Claudia Laskow: A Sense of Humor Carries the Day

A Dare County real estate agent refuses to let a breast cancer diagnosis and its treatment detract from her trademark sense of humor and constant outreach to others.

Claudia Laskow:  A Sense of Humor Carries the Day
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Claudia Laskow, at left, and her husband, Jan.

Media contact: Tom Hughes, (919) 966-6047, tahughes@unch.unc.edu

Wednesday, April 17, 2013

Written by Elizabeth Swaringen for UNC Health Care

CHAPEL HILL, N.C. – Claudia Laskow has never been a shrinking violet.  A breast cancer diagnosis and its treatment didn’t change that.

“No one is a stranger to Claudia,” said Jan, 58, her husband of nearly 33 years, who was hooked when they met in eighth grade.  “If they don’t know her, they want to know her.”

“I’m just a social worker at heart who knows a sense of humor helps any situation,” said Claudia, 58, who holds a masters degree in social work and is a real estate agent in “the Village of Avon, on the Island of Hatteras, in the County of Dare.”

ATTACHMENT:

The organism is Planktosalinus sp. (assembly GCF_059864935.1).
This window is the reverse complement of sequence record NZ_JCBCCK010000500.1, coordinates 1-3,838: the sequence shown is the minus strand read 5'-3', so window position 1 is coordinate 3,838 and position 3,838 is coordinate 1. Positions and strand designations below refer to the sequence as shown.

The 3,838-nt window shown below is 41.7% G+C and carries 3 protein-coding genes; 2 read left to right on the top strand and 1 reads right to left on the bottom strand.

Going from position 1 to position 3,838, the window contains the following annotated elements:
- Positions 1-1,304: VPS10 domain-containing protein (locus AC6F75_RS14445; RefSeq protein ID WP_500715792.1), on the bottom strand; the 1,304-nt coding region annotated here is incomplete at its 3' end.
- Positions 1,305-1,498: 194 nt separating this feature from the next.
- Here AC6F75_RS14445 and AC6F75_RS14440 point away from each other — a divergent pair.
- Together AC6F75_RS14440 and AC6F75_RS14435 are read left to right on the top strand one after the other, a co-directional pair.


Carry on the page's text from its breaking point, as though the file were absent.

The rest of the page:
The Doylestown, Pa., natives moved to the Outer Banks in 1989 after falling in love with the surf and sand they enjoyed over many camping and fishing vacations.  “We call ourselves long-time transients, but we’re here to stay,” said Jan, who runs a fire safety business and is assistant chief of the Avon Volunteer Fire Department.  

Jan found the lump in Claudia’s left breast last July 4. Lumpectomy results revealed Stage II-B breast cancer and her family doctor — and family friend — Bentley Crabtree, MD, referred Claudia to UNC Hospitals.  

“I know it’s where I’m supposed to be,” Claudia said.  “Even before the diagnosis was confirmed, Jan’s brother who is on the board of the University of Pittsburgh Medical Center told us if I did have breast cancer I had to get to Lisa Carey at UNC Hospitals.  Before we could ask for her by name, the referral was made, and she’s my medical oncologist.  I’ve always believed things happen for a reason.”

Day One at UNC Hospitals was long, but good, Claudia said.  It involved a full-day of meetings with key members of the multidisciplinary team that would be taking care of her through surgery, two separate chemotherapy regimens, radiation and the follow-up endocrine therapy.  It’s the multidisciplinary patient-centered care for which UNC Health Care is known.